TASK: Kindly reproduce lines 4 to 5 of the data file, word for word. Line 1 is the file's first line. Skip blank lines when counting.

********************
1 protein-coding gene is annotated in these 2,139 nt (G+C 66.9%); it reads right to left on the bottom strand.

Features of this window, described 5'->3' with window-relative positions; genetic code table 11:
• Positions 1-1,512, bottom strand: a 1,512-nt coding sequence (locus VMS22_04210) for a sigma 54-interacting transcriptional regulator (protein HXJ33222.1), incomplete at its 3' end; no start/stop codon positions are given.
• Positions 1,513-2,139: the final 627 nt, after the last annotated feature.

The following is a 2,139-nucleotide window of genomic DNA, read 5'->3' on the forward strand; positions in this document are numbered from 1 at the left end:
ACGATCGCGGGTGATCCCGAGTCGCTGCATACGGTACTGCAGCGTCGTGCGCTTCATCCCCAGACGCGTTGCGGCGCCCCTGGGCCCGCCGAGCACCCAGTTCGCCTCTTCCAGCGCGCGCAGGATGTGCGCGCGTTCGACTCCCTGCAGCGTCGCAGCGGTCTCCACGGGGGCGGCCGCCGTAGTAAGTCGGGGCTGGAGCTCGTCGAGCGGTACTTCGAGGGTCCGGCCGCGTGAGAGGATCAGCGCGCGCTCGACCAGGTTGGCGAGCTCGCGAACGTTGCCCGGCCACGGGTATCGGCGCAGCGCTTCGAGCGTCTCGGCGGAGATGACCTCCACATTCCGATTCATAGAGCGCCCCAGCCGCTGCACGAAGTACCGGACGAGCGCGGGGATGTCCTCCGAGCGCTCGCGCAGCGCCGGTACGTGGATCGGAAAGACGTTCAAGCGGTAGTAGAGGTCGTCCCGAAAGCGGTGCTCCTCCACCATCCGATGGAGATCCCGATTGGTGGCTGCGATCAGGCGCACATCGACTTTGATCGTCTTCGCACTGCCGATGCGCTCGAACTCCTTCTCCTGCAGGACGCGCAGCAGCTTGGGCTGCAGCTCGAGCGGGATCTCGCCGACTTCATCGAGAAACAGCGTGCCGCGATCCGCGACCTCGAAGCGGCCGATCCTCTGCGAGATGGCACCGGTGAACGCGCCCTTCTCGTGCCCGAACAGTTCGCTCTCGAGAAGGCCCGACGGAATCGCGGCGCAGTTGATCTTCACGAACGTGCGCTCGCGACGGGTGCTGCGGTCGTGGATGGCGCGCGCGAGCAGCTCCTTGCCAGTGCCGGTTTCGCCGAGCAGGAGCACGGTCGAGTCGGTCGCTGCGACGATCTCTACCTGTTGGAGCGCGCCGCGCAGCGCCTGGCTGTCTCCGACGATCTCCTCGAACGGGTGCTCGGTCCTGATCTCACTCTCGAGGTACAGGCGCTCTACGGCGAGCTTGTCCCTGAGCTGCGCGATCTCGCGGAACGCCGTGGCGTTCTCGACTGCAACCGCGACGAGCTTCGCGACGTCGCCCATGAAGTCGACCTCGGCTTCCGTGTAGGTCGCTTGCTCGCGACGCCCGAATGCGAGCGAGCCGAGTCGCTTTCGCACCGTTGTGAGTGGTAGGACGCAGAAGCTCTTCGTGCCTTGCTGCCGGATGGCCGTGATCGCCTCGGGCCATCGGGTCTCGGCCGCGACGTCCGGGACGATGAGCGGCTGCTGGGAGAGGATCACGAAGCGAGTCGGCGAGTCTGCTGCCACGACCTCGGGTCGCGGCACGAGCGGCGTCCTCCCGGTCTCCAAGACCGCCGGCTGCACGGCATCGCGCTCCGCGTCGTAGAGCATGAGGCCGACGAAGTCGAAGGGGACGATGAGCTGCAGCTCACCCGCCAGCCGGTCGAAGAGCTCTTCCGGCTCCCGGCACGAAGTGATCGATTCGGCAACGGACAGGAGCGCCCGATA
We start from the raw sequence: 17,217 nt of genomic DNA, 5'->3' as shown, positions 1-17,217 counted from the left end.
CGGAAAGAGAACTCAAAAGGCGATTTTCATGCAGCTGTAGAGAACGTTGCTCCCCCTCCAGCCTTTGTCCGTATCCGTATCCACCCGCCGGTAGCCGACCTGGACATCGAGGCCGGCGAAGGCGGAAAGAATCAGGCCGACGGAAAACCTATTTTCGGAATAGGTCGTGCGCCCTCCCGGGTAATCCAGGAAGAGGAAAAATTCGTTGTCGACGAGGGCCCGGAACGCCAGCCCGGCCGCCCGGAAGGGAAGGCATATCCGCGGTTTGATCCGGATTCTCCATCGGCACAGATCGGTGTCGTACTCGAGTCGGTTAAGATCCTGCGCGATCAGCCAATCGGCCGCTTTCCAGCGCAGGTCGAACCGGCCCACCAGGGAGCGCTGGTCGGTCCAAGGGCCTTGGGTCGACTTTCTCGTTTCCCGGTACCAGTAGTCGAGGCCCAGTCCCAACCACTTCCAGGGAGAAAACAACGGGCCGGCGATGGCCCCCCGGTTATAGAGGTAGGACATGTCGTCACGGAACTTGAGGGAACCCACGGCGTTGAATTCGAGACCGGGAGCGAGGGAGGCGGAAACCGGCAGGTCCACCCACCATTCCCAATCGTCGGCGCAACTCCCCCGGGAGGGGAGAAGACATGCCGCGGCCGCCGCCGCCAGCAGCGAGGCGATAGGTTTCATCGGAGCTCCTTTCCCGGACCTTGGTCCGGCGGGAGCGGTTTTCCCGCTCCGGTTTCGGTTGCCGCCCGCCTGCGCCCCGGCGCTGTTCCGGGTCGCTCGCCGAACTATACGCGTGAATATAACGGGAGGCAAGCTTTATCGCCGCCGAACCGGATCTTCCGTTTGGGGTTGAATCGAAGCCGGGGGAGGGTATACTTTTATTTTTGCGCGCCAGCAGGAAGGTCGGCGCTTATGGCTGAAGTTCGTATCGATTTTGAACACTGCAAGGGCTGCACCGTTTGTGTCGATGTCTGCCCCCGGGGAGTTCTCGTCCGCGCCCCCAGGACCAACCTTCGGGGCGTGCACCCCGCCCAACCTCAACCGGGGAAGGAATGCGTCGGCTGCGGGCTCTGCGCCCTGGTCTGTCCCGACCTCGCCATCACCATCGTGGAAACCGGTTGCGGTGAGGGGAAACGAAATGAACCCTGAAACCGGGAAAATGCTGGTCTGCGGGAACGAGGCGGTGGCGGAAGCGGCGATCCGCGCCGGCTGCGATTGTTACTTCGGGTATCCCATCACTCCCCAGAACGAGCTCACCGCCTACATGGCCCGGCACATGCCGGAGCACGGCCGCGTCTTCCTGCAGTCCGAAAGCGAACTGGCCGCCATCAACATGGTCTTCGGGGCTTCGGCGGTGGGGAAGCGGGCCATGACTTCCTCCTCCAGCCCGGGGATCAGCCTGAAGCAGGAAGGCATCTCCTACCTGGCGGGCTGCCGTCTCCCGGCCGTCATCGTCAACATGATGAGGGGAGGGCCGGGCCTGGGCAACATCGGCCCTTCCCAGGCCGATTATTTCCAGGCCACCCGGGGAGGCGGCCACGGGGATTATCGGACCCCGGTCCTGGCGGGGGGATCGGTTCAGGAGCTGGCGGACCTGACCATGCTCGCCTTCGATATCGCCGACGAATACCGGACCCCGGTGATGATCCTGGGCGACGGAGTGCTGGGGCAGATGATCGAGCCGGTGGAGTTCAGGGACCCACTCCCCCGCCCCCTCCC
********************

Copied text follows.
• Positions 1,513-2,139: the final 627 nt, after the last annotated feature.

The following is a 2,139-nucleotide window of genomic DNA, read 5'->3' on the forward strand; positions in this document are numbered from 1 at the left end: